Wednesday, February 6, 2013

calling 1987

Here's the Progress Report from the 1987 Atlanta Fantasy Fair!  We are at the very peak of AFF's membership, I believe.  I don't have official records, so who knows?  This progress report went out in January and its arrival in your mailbox was the starting gun for the year's convention planning.

The guest selection might be the most varied in AFF's history: SF writers, science fiction TV legends, Adam West, Caroline Munro (I mean, she was a Bond Girl, kinda), Tom Savini, something for anyone interested in SF or fantasy in the 80s, all sequestered in downtown Atlanta in the absolute hottest time of the year. Get ready for some sweating.

Here's an introductory paragraph from AFF's president.  Note the "grid" elements - this was graphic design in the 80s, kids; drop some grids in there. When you're done reading it you can use it to map out your D&D campaign. Don't forget to pick up your AFF T-shirt, this year it has a girl with a sword on it. 

Comic book guests included a lot of top Marvel talent including Chris Claremont at a time of peak X-Men popularity.  Also appearing was Bob Burden, whom I believe was at every AFF. He always had the best stuff for sale at his table.

But enough of this, on to the costume contest!

What do we have here? A Gumby! Some of the aliens from the Heavy Metal movie! Marvin The Martian! It's Eddie from Rocky Horror! Some kind of tinfoil box head thing, some Elfquest elves, what appears to be Cerebus The Aardvark, what I believe are X-men mutants, Spiderman, Black Cat, and Moustache Rhino, and one of those horse-riding things from Wizards.  You all get candy!

And of course there's Japanese animation represented by production art from Robotech. I cannot recall if I was staffing the anime room at this year's AFF. Certainly I poked my head in a few times. I know I was on staff but lord knows what area. Most of what I did at this AFF was run around with my friends all over the Omni, hook up a VCR to the hotel room TV and show our own anime titles on Saturday night, buy a lot of comic books and toys, and generally misbehave.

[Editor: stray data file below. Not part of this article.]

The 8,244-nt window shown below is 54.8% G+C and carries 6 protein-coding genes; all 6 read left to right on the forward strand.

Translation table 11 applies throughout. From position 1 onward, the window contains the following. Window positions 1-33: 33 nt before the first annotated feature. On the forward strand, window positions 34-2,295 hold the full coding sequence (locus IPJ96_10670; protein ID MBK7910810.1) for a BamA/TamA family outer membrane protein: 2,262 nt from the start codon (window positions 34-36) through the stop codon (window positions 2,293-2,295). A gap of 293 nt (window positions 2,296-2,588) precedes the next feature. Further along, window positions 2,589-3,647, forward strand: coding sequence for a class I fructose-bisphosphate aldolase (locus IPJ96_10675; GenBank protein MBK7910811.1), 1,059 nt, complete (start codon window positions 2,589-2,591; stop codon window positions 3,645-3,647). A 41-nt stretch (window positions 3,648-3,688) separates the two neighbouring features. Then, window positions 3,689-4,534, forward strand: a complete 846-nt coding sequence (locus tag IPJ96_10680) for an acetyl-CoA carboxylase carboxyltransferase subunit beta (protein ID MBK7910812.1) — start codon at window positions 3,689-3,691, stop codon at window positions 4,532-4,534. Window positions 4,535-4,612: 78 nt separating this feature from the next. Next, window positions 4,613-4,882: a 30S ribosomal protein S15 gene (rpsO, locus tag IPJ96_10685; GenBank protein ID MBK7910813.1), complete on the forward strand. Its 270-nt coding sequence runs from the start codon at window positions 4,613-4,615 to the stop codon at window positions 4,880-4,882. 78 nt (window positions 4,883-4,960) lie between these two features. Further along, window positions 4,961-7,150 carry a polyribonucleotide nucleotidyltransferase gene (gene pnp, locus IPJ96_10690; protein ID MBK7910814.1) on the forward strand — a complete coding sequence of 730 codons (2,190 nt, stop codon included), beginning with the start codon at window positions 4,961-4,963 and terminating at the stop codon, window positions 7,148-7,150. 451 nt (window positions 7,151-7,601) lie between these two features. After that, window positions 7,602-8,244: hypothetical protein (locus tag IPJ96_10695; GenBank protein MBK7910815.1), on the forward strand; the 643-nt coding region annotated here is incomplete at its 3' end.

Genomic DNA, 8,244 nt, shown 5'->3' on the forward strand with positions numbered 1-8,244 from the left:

AFF was still screening 16mm prints at this time. Remember, these were the days before everything was available on home video. If you wanted to see vintage Chuck Jones cartoons or old Ray Harryhausen epics, you had to come to AFF! Or catch them on television, I guess.

Judge Dredd looms ominously over the Omni Hotel making sure crime is kept strictly to the parts of the Omni Hotel that he cannot see. Seriously, back in '87 this was a bad part of town. It was pretty easy to get mugged if you ventured outside the Omni. We got to see a stolen Ford Explorer peel off down Marietta Street on Thursday night during setup. If you went out in search of food or supplies during the show (good luck, it was a retail dead zone) you were certain to get panhandled. Nowadays,  CNN Center, Philips Arena, and Centennial Olympic Park, the Georgia Aquarium, and the World Of Coca-Cola have tamed this once wild frontier.

We TOTALLY did not obey this rule, we had VCRs set up like CRAZY in our hotel room. I can remember this being a fairly common "house rule" back in the day, but I knew lots and lots of people who brought VCRs into hotels and nobody ever got in any kind of trouble with anybody. It's not like liquor; wheeling a trolley full of booze past the front desk will get some questions asked.

Here's one of the ads in the progress report:

Yes, this is the convention at which a guest died.  Here's a hint: he played Doctor Who. And no, he didn't regenerate.

I haven't any photos from 1987's AFF-  heck, I didn't even have a camera at that point - but if you do, throw them on the scanner and send them my way at!


A Million Masks said...

Wow. Just wanted to say what a pleasure it is to see this blog. I'm also an AFF veteran, my first one being 1990 or 91 (whichever year Kirby was there). I even won the Jr. division Draw-Off when I was 15. It was my first con and I still have great memories of it.

I am from Columbus, GA..where the infamous Magnum Opus Con was held in 1987. I didn't attend that show, but the guy who organized it was Pat Robinson, owner of Columbus Book Exchange which is the only comic shop left in that town. He's had the CBE since the late 70s/early 80s. At one point in the 90's, there were 7 comic stores in Columbus and Pat's the only one still going. He's also a kind and genuinely good man.

Anyhow, Pat told me about Patrick Troughton's death at the show that year. Apparently, he woke up, ordered his breakfast and talked to Pat about an episode of Dr. Who he personally selected for a screening at the show that day. When it came time for him to go down to the show floor, he was found dead apparently still sitting in front of his meal. Pat's still sad about that day. For one, nobody wants anyone to die on them and secondly (and certainly of lesser importance), it ended Pat's foray into organizing conventions forever.

In any case, thanks for posting these great memories!

Got Slack said...

I was not only at that con, I was in the audience waiting for Mr Troughton to come out and speak when they announced instead that he had passed that morning. I will never forget the communal shock & disbelief in the room at that announcement.